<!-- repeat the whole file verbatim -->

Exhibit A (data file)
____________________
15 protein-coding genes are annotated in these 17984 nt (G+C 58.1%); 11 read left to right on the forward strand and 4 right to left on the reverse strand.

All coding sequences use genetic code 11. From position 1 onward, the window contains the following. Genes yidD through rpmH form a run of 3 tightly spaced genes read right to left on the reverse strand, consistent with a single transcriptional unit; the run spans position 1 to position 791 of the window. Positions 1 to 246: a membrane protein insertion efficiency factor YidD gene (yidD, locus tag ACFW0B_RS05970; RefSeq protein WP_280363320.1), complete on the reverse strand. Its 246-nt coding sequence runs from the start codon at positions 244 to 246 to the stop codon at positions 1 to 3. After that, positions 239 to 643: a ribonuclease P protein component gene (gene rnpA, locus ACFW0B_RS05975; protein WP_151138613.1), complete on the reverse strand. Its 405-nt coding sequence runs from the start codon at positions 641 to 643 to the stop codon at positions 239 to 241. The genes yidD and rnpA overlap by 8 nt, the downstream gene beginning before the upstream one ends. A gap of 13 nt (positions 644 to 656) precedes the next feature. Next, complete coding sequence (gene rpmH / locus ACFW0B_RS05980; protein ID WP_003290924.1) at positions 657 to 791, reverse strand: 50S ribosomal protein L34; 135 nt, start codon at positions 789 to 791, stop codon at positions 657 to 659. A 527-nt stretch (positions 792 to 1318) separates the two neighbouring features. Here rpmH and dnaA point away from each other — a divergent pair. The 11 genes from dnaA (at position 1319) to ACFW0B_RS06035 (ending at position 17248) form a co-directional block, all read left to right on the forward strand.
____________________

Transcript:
15 protein-coding genes are annotated in these 17984 nt (G+C 58.1%); 11 read left to right on the forward strand and 4 right to left on the reverse strand.

All coding sequences use genetic code 11. From position 1 onward, the window contains the following. Genes yidD through rpmH form a run of 3 tightly spaced genes read right to left on the reverse strand, consistent with a single transcriptional unit; the run spans position 1 to position 791 of the window. Positions 1 to 246: a membrane protein insertion efficiency factor YidD gene (yidD, locus tag ACFW0B_RS05970; RefSeq protein WP_280363320.1), complete on the reverse strand. Its 246-nt coding sequence runs from the start codon at positions 244 to 246 to the stop codon at positions 1 to 3. After that, positions 239 to 643: a ribonuclease P protein component gene (gene rnpA, locus ACFW0B_RS05975; protein WP_151138613.1), complete on the reverse strand. Its 405-nt coding sequence runs from the start codon at positions 641 to 643 to the stop codon at positions 239 to 241. The genes yidD and rnpA overlap by 8 nt, the downstream gene beginning before the upstream one ends. A gap of 13 nt (positions 644 to 656) precedes the next feature. Next, complete coding sequence (gene rpmH / locus ACFW0B_RS05980; protein ID WP_003290924.1) at positions 657 to 791, reverse strand: 50S ribosomal protein L34; 135 nt, start codon at positions 789 to 791, stop codon at positions 657 to 659. A 527-nt stretch (positions 792 to 1318) separates the two neighbouring features. Here rpmH and dnaA point away from each other — a divergent pair. The 11 genes from dnaA (at position 1319) to ACFW0B_RS06035 (ending at position 17248) form a co-directional block, all read left to right on the forward strand.